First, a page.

Privacy at the airport

Discussion in 'Political Issues' started by 4Rules, Feb 26, 2017.

  1. 4Rules

    4Rules

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    US Senator Ron Wyden (Dem., OR) plans to introduce legislation preventing agents from forcing passengers to reveal cellphone passcodes or online account passwords without a warrant to “guarantee that the Fourth Amendment is respected at the border.” Such searches, the Oregon Democrat said in a Feb. 20 letter to Department of Homeland Security Secretary John F. Kelly, “weaken our national and economic security” and “distract CBP from its core mission and needlessly divert agency resources away from those who truly threaten our nation."
    https://www.theatlantic.com/technology/archive/2017/02/ron-wyden-border-searches/517353/
     
  2. HammerG19

    HammerG19 A short American.

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    If I traveled overseas I would carry a throwaway phone anyway. Other countries don't have our privacy rights so why carry a phone with all your information on it?
     
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  3. robhic

    robhic I'm your huckleberry.... Platinum Member

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    And was anyone still awake when he stopped blustering?
     
  4. Wayward Son

    Wayward Son

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    Good. I hope he's successful.
     
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  5. Iamaarmed

    Iamaarmed

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    You are entitled to your opinion. I would just like to ask why you feel this way?
    I am not saying you are wrong, just want to know your reasoning.
     
  6. bfg1971

    bfg1971

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    Not my post but I'm game.
    I believe that any search other than a search for weapons should have a warrant. I also believe the FISA court shouldn't exist, let alone be allowed to write warrants on American citizens.
     
  7. Deltic

    Deltic

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    Why should anyone be able to demand you give them passwords? We are less free every year. If we don't strongly resist this BS freedom is going to be a meaningless sound we make on the 4th of July.
     
  8. jeanderson

    jeanderson Making America great again! Platinum Member

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    I would say that you're guaranteed protection under the 4th Amendment if you're a citizen of the United States. If you produce a U. S. passport proving your citizenship, then no, you should not have to give up your password to any border agent. To anyone else: You're not a U. S. citizen, you don't have any rights under our constitution.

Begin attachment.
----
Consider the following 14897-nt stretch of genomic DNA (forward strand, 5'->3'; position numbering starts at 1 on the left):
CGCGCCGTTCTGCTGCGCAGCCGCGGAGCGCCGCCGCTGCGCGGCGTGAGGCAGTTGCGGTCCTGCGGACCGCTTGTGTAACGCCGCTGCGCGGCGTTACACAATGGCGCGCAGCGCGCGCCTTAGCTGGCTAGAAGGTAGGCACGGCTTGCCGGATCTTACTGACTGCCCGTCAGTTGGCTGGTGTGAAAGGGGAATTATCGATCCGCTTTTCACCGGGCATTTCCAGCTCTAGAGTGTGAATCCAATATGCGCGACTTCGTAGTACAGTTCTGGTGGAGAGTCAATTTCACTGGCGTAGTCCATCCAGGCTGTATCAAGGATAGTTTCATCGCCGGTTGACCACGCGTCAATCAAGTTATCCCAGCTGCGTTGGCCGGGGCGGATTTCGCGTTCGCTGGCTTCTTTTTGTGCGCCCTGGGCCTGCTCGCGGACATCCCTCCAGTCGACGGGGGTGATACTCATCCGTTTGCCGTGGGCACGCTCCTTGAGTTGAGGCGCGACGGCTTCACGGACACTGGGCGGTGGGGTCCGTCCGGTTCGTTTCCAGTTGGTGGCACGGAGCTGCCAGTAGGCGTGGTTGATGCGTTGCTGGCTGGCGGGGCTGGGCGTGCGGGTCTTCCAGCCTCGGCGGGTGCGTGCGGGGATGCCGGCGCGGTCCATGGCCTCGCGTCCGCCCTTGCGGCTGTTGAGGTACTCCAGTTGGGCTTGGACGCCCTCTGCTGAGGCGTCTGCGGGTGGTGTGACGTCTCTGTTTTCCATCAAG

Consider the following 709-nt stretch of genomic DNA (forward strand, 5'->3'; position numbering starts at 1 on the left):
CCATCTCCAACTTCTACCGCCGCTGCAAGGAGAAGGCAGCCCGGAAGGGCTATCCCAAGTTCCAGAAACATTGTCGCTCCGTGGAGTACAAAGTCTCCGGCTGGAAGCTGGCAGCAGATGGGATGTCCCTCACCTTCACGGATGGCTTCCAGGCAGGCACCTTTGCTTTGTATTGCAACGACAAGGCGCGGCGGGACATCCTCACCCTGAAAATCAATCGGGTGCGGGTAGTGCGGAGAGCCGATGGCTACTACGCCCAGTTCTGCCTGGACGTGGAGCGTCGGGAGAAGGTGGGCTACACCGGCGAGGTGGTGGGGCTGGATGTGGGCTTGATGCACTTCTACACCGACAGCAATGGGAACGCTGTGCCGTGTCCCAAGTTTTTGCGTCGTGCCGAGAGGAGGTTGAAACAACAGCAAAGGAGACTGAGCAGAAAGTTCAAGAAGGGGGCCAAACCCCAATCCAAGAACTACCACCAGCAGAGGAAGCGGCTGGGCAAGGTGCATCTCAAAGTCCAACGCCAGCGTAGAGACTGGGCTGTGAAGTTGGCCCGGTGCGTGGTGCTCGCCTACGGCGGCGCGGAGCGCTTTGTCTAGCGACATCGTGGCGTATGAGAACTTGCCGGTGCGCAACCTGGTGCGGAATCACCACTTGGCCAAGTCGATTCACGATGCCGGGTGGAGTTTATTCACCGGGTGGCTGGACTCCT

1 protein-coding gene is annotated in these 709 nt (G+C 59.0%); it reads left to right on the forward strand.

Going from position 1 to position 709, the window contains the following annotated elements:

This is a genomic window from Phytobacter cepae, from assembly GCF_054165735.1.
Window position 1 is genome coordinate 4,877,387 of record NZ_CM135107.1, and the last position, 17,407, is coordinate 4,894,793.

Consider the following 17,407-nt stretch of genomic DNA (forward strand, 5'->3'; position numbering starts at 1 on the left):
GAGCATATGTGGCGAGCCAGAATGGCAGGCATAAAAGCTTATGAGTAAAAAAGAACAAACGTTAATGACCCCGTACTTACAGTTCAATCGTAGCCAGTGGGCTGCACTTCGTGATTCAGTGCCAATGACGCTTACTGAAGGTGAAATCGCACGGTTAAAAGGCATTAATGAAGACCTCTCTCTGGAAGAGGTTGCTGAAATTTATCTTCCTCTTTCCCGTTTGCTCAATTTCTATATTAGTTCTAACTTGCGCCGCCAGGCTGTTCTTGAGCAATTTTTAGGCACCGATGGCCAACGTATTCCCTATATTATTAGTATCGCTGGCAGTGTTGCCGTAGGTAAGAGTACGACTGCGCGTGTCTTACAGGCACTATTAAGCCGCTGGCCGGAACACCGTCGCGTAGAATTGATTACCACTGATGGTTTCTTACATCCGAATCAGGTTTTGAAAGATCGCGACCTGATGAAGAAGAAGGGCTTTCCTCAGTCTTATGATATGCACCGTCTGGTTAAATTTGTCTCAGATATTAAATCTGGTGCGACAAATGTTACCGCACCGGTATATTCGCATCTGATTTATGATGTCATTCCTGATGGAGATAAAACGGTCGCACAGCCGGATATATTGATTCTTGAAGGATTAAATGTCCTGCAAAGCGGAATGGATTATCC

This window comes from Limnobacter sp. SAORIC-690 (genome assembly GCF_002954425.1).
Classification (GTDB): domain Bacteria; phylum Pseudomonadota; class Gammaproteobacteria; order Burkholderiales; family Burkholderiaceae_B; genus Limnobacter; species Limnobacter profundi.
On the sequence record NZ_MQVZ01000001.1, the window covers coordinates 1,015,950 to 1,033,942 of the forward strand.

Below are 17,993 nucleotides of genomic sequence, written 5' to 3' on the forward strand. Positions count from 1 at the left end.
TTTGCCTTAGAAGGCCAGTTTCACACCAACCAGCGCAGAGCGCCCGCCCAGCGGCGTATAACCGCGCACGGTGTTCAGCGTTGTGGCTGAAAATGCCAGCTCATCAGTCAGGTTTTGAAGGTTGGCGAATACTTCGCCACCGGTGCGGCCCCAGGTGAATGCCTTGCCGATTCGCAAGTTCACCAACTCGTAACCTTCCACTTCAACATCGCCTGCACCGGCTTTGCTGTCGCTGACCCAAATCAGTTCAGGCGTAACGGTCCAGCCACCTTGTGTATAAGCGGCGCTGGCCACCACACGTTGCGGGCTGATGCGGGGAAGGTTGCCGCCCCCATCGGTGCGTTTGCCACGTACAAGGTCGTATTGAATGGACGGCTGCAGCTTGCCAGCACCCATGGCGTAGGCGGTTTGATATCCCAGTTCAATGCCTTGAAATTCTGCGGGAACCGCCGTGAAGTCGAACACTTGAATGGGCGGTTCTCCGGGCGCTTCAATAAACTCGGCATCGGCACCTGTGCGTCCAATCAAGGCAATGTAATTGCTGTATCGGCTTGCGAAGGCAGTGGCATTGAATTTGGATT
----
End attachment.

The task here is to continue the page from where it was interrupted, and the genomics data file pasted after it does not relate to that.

9. Walt622

    Walt622

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    If I may take a crack at this myself.
    I am an IT administrator for a medium size business. Due to todays complexity of computer systems, I find it impossible to remember ever password and every IP address of every server/computer/router/switch/access point/email account/program admin mode, you get the picture. Also, I make purchases and so I keep CC information also. All this info is in my phone. My phone is locked, encrypted, can be tracked and remote wiped if lost.
    If anyone accesses this phone, they have all the information they need to take full and complete control of our computer systems, IE, our company.
    I am "at work" 24-7. If a system goes down, no matter where I am, I have to be able to access the system to make repairs. This requires me to have my phone with me at all times. My phone is a needed tool, not a luxury.
    Now, do you think I would let someone, anyone have access? Not a chance, nor should any government agency demand access without due process. We have a right to privacy, I have a duty to keep information confidential.
     
  10. Wayward Son

    Wayward Son

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    Sure.
    I believe in a right to privacy, a right to travel and be secure in my effects, the Bill of Rights, the Constitution and all the rights and protections it affords us.
    Every one of these little power grabs by the government under the guise of keeping us safe from 'terra' have one thing in common and that is, they serve to strip us of our rights.